Nichols felt the character of Uhura had been underappreciated [in Season 1]. In an article for the July 15, 1967 issue of TV Guide, entitled, ‘Let Me Off at the Next Planet,’ she complained, ‘My problem is being a black woman on top of being a woman.” Elsewhere in the article, she said, ‘The producers admit being very foolish and very lax in the way they’ve used me — or not used me.’From These are the Voyages – TOS Season 2 by Marc Cushman with Susan Osborn.
In her book, Beyond Uhura, Nichols told how she was denied respect. Case in point: she recalled discovering that someone in the Desilu mailroom had stopped the delivery of the bulk of her mail. Two workers from the department confided to the actress that most of her mail was being held back and told her, ‘Yours is the only fan mail that matches Shatner and Nimoy’s.’
‘Days later I saw for myself the boxes and bags of mail from all over the country, from adults and children, all colours, all races,’ wrote Nichols for her memoir. ‘To say I was stunned does not even begin to convey how I felt. It was ‘just’ fan mail, but to those who had ensured that I worked without a contract, who seemed at every turn to remind me that I was dispensable, this was the ultimate humiliation.’ (127-2).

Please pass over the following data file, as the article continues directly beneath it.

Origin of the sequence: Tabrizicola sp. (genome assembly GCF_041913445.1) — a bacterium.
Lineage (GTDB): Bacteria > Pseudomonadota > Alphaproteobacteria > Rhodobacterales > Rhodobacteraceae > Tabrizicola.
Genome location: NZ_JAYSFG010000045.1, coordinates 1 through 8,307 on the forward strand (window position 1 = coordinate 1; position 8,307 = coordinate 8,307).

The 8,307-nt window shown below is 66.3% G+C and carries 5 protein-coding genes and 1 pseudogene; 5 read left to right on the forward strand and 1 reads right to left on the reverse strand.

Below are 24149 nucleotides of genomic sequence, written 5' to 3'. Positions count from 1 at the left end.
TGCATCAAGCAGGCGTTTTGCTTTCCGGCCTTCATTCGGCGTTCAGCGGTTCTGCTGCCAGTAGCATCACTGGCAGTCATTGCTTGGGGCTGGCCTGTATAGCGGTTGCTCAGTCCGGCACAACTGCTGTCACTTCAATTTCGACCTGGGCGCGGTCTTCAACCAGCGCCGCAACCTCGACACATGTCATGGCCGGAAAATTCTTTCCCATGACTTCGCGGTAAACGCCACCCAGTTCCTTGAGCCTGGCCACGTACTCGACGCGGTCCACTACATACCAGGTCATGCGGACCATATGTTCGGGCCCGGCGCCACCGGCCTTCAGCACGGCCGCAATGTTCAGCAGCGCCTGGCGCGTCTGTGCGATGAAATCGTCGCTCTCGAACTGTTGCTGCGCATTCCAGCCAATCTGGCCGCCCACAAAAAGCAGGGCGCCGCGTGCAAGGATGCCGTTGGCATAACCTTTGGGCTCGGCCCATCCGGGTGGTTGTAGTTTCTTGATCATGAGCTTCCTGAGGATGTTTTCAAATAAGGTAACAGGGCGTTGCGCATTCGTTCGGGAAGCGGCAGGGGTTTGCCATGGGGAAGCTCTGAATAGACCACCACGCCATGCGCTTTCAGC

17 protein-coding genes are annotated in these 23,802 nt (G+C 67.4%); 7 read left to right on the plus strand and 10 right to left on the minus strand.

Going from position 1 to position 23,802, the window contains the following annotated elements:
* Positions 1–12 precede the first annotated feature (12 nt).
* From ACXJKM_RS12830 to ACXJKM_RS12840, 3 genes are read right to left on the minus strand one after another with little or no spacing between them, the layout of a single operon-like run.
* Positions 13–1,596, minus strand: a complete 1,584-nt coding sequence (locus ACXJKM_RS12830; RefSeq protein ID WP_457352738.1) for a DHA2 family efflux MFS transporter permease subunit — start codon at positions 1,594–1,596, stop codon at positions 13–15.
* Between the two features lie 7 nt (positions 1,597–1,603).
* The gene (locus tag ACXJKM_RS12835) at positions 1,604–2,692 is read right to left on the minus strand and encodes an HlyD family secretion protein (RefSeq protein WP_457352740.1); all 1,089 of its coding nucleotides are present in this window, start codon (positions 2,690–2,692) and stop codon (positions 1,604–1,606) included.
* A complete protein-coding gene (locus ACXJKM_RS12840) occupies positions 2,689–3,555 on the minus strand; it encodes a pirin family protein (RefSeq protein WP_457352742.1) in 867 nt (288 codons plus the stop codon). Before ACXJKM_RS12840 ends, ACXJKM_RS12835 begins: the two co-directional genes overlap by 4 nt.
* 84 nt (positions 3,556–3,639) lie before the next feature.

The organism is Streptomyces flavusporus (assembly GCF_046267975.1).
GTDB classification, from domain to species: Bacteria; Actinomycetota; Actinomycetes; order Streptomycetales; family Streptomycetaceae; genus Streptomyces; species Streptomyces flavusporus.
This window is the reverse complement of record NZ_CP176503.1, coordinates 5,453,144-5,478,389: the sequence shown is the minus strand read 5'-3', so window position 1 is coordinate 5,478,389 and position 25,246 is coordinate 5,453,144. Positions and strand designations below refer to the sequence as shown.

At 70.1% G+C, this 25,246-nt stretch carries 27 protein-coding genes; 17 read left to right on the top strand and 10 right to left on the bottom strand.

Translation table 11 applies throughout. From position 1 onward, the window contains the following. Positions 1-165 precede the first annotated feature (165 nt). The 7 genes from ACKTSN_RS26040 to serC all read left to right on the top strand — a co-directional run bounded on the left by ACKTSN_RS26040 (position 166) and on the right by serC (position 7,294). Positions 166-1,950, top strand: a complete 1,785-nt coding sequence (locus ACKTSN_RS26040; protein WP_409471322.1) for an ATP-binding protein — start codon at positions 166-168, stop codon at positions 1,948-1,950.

Cushman also cites an interview Nichols did where she argued NBC was partly responsible for her not having more to do, since they were afraid southern network affiliates would drop the show. Cushman then somewhat calls Nichols’ observations into question, saying, “It could be argued that Nichols was stereotyping NBC the same way she felt NBC was stereotyping her.”
He cites Herb Solow and Bob Justman’s book Inside Star Trek, in which Solow wrote that no one at NBC cared about Nichols’ race and stated: “NBC executives…were unanimous in their desire to feature and protect all minorities, including women.”
I don’t have any way of knowing what really happened in every back room at Desilu and NBC, but I’m inclined to believe that Nichols, as the only woman of colour involved, was more likely to notice and appreciate the meaning of microaggressions and other racial tension. Also worth noting Nichols has a reputation as someone who does not take airing dirty laundry lightly.
I definitely wish Solow hadn’t been given the last word on this.